, Volume 21, Issue 1, pp 107-113

Robert D. Rupert: Cognitive Systems and the Extended Mind

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1. Suppose there’s this establishment. It’s been around for a while; it’s served its purpose; it’s paid its dues. Although there might have been minor troubles here and there, dissident voices now and then, nothing was too serious; all was well. Recently, however, events have transpired and a change of mind in some has occurred: now, it’s said, the establishment is chauvinistic, overly conservative, straightforwardly narrow-minded. It’s time for a revolution, these some assert. A more liberal, more progressive, more exciting enterprise is in order.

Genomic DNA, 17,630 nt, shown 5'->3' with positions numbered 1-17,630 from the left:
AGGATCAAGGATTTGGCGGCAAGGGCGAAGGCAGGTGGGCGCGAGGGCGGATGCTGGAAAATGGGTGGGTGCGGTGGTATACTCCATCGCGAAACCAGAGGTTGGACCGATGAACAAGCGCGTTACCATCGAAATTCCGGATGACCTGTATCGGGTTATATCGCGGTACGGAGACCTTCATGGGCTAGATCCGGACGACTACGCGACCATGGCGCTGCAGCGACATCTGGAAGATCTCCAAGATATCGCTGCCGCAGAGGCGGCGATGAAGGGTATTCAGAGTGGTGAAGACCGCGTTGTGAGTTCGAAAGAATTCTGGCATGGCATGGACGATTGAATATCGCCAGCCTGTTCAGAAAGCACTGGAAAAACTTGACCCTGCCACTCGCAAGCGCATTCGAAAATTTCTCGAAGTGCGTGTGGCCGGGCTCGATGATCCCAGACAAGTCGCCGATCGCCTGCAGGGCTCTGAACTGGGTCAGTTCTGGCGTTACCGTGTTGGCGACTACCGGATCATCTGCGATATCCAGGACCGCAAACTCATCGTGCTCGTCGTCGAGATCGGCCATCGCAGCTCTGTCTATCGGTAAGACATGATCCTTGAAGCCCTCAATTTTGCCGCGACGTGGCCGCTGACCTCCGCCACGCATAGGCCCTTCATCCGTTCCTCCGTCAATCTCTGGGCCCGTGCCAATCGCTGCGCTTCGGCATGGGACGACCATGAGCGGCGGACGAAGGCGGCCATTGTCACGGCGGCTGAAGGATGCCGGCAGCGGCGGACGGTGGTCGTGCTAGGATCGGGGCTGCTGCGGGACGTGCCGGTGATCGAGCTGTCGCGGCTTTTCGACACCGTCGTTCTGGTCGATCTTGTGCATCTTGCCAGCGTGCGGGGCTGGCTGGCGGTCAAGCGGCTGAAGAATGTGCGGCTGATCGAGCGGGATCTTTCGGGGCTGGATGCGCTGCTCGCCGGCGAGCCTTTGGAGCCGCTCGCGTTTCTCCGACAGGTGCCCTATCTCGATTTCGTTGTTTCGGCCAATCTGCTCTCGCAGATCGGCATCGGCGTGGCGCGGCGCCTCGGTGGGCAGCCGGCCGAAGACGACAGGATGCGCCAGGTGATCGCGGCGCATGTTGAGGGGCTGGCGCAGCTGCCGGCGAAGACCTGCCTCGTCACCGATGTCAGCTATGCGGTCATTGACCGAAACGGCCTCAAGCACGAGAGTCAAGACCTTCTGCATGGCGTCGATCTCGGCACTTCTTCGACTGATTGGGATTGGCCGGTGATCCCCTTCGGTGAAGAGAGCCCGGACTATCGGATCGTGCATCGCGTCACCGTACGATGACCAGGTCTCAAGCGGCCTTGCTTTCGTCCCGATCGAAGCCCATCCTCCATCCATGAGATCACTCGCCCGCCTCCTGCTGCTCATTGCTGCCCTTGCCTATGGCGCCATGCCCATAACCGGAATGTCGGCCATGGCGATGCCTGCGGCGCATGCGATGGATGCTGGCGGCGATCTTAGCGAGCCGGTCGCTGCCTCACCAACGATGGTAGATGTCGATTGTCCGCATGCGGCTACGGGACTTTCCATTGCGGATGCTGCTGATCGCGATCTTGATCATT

Vague as it is, the above description captures at least the general atmosphere of the current debate concerning the location of the vehicles of cognition. The establishment, viz., the traditional, computationally inspired, and organismically bounded approach to human cognition, has come under fire. Recent (and not so recent) philosophical and scientific findings suggest a picture of human cognition that diverges significantly from that deline